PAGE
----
To sum up, though a reasonable case can be made that Israel retains effective control over Gaza in this potential sense – especially if we factor its control over Gazan sea and airspace etc into this analysis, as we can – I honestly don’t think that the pro-occupation argument in the end withstands scrutiny on the facts. This is not an occupation – this is a siege.
Such was also the conclusion of the Israeli Supreme Court in the Bassiouni case, which Shany discusses at length in his article. But what then about the positive obligations of Israel towards the people of Gaza? Do they disappear with the occupation?
The Court thought that they didn’t, at least not completely, because of the state of dependence of Gaza on Israel that was created due to the many years of Israeli military rule. I am personally inclined to agree – this is indeed the reason why people are in fact advocating for the existence of these positive obligations in the first place. Yet, the Court gave very little reasoning to explain its position, and did not elaborate on the exact basis in international law for this result. Shany provides an insightful critique on this point, which I commend to everyone.
Shany further proposes that a source of this obligation might be found in human rights law, rather than in IHL, because a flexible degree of power or influence might be taken as satisfying the threshold of state jurisdiction for the application of human rights treaties, even if it doesn’t satisfy the test of control for occupation. I am unfortunately skeptical on this point. This is not because some international case law would preclude this result – most of all Bankovic, a decision that I positively detest. Though this is a reasonable argument, it leads to complete uncertainty as to the threshold criterion of state jurisdiction in human rights treaties. I won’t belabor this point further (see more here), except by saying that human rights treaties are not a panacea for every situation that we consider to be unfair.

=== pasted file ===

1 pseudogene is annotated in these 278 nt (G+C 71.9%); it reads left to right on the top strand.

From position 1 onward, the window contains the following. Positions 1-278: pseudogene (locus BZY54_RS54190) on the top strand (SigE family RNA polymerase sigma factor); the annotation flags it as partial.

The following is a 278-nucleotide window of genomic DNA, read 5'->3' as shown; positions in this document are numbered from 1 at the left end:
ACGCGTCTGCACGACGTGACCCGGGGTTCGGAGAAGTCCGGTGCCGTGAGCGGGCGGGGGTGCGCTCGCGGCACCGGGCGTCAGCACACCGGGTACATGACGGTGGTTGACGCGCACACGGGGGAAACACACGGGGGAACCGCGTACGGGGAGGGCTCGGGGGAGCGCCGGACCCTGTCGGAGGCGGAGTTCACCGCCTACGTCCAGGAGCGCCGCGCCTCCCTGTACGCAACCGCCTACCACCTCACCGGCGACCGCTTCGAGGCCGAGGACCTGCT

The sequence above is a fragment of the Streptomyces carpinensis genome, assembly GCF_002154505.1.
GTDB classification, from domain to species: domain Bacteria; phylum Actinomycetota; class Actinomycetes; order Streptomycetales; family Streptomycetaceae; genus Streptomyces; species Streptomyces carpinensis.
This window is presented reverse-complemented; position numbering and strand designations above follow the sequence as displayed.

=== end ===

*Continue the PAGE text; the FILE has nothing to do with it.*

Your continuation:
Yet I am at least at this point unable to offer an alternative solution, other than those that Shany himself proposes, the most important being Israel’s continuing obligation to provide reparation for its failure to maintain the infrastructure of Gaza while it was the occupant, and the creation of a state of dependency in the first place. This is in my view a more tangible theory than the human rights one, though of course not free of its problems.
At any rate, read Dinstein and Shany!